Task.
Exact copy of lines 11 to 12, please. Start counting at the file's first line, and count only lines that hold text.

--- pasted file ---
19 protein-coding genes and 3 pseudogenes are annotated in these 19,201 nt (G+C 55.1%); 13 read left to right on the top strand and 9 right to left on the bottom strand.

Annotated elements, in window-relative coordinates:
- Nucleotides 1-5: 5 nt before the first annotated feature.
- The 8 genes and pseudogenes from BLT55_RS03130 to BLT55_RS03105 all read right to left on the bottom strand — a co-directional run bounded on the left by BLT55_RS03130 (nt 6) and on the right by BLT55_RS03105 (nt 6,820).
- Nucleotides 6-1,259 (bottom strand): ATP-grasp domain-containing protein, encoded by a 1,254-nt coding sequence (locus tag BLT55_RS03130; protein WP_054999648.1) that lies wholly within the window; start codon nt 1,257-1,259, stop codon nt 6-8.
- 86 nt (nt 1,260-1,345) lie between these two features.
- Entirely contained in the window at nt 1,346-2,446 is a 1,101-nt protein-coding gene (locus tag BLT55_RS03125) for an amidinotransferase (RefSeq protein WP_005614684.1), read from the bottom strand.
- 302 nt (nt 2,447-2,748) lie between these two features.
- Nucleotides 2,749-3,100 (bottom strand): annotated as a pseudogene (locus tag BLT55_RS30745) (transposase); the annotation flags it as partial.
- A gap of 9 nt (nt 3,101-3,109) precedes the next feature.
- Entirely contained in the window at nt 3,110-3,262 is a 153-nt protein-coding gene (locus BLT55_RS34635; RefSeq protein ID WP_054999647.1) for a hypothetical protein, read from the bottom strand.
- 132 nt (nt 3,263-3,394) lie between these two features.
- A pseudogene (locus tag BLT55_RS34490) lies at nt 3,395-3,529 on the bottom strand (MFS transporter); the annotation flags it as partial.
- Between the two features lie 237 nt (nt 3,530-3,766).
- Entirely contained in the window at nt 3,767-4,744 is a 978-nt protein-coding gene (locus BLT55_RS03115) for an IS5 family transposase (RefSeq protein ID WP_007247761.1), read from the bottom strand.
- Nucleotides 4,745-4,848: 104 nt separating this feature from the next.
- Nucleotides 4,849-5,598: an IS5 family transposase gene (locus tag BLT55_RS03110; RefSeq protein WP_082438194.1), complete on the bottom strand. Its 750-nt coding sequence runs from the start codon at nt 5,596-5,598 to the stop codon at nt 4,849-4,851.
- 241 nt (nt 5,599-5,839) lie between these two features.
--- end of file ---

- Entirely contained in the window at nt 3,110-3,262 is a 153-nt protein-coding gene (locus BLT55_RS34635; RefSeq protein ID WP_054999647.1) for a hypothetical protein, read from the bottom strand.
- 132 nt (nt 3,263-3,394) lie between these two features.